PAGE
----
Journalism schools stop perpetuating the status quo

“Too many young journalists who have managed to find a way into the news business are getting chewed up and spit out too soon, feeling isolated and burned out. The rate of survival in journalism is too low.”

Courageous professional journalists of color and their allies have for years called out news organizations for their workforce homogeneity and prevalent culture that ignores, undervalues, and/or stereotypes marginalized communities.

Journalism students have joined this fight. In 2020, we saw numerous examples of students taking a stand. Forty-three student journalists quit the NYU student newspaper after a racially charged clash with their academic adviser. At Arizona State University’s journalism school, a newly hired dean had her job offer rescinded after two dozen of her former journalism students told ASU’s student newspaper that she engaged in behavior they found racist and discriminatory. College students at many universities, including my own, have been publicly cataloging moments of racist micro/macro-aggressions and displays of white privilege from their professors.

In 2021, I predict more journalism schools are going to face a reckoning with racism and diversity.

If journalism culture needs to change, then higher education journalism programs can no longer perpetuate the status quo.

Anyone teaching journalism in this moment of racial reckoning should reacquaint themselves with The Kerner Commission Report, published 52 years ago, which specifically pointed to “white-oriented media” as a source of racial animosity: “The press has too long basked in a white world looking out of it, if at all, with white men’s eyes and white perspective. That is no longer good enough. The painful process of readjustment that is required of the American news media must begin now.”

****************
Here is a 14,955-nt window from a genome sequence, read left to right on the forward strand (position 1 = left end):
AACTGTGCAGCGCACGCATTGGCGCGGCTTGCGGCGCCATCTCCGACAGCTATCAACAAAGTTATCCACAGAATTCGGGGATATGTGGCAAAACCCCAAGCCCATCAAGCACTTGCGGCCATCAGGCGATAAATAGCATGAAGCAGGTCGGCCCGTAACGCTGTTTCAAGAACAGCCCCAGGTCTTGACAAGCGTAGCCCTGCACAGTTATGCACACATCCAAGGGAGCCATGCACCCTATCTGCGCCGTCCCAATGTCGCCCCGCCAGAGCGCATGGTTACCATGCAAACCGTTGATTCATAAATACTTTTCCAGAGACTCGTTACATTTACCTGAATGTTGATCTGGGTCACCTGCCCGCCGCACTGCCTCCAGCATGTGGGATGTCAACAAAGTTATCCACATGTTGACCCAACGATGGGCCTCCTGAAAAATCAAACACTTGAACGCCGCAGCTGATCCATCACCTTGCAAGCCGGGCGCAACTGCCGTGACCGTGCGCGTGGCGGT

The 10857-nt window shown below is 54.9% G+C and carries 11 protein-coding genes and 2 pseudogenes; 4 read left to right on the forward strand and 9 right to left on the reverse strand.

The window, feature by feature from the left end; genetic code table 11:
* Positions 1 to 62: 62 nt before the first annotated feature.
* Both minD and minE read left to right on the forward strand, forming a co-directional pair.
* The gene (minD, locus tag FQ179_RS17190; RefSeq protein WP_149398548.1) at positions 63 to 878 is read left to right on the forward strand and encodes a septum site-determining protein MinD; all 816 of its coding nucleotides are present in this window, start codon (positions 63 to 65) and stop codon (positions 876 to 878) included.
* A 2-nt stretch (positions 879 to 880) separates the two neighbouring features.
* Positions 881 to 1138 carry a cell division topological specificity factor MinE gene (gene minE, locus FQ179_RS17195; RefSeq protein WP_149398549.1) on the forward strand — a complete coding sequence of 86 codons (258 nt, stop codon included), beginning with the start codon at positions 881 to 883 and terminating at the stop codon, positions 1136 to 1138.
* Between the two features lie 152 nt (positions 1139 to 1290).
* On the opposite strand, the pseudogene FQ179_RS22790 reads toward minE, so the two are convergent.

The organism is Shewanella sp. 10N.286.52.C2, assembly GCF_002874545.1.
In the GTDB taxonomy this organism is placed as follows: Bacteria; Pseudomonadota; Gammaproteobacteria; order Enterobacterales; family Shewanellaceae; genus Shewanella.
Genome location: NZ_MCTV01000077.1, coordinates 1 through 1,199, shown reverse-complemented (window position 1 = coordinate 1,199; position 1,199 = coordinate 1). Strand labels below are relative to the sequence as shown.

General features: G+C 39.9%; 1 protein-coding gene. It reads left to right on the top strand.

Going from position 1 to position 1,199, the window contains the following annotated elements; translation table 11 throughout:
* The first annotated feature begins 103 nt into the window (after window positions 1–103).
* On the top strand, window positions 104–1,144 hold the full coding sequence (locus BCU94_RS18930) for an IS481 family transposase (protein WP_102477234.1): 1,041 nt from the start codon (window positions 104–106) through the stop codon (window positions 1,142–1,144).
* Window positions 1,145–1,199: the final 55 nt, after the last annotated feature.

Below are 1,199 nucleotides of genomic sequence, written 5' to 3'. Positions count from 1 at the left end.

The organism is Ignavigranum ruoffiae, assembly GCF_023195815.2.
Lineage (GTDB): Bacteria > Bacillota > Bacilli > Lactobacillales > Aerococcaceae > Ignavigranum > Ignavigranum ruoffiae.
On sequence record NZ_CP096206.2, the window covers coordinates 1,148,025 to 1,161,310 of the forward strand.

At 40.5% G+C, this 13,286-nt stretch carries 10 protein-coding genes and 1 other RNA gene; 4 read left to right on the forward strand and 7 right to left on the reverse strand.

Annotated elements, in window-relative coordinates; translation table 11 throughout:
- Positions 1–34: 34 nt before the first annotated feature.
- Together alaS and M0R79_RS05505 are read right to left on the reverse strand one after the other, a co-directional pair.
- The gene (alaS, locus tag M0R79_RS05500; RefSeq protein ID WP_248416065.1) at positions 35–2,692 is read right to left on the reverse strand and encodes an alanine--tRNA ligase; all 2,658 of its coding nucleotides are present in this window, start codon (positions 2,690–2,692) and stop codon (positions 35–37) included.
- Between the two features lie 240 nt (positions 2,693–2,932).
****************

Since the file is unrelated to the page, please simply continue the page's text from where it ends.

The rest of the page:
J-schools are tasked with training the next generation of professionals to fill the ranks of newsrooms. That makes them just as responsible as news organizations to reflect the increasingly diverse populations they aim to serve — with an inclusive faculty, adjuncts, student body, and curriculum.

The next generation of journalists will be key to a functioning democracy. Journalism programs, both large and small, must do better to recruit a more diverse pool of young people who can learn to be courageous, articulate, and responsible journalists.

And journalism educators should not only be helping to steer young people into the industry, but supporting them so they can thrive. Too many young journalists who have managed to find a way into the news business are getting chewed up and spit out too soon, feeling isolated and burned out. The rate of survival in journalism is too low.

When I entered the news business in the early 1990s, I landed in a newsroom through a diversity push. No one in my mixed-race family had ever worked in journalism. I got my job through a combination of hard work, mentoring from my college professors, networking, minority job fairs, my discovery of the Asian American Journalists Association, and luck.

As news organizations have trimmed their workforces due to falling profits, diversity efforts have largely fallen by the wayside, especially in local news. Sadly, focus on diversity seems to come and go depending on the news industry’s bottom line. The academy has no such excuse.

When the voices of underrepresented groups are missing from the news, coverage can’t help but become limited in perspective. When news coverage is less representative, it is less interesting and less valuable. Everybody loses.

It will take time, toil, and resources to change the status quo in newsrooms and in journalism programs. There are some bright spots, though. One is the Freedom Forum’s Power Shift Project, which has been training journalism educators like me to help create workspaces free of harassment, discrimination, and incivility and “full of opportunity for those who have been traditionally denied it.”

My own university is also in the process of hiring an anti-racism and anti-bias interdisciplinary cluster of seven new faculty members, including one based in Journalism. It’s an exciting opportunity for a wide swath of students to learn from an accomplished journalist whose work is rooted in confronting racism.

This recent tweet by a journalism student should put all journalism schools on notice: “Minorities, especially Black students are not to simply fill a quota. Our stories matter. Our pain matters. And if that pain is being caused by professors of this institution, it should be known…and it should be known LOUDLY.”

Journalism schools can do better. And we should.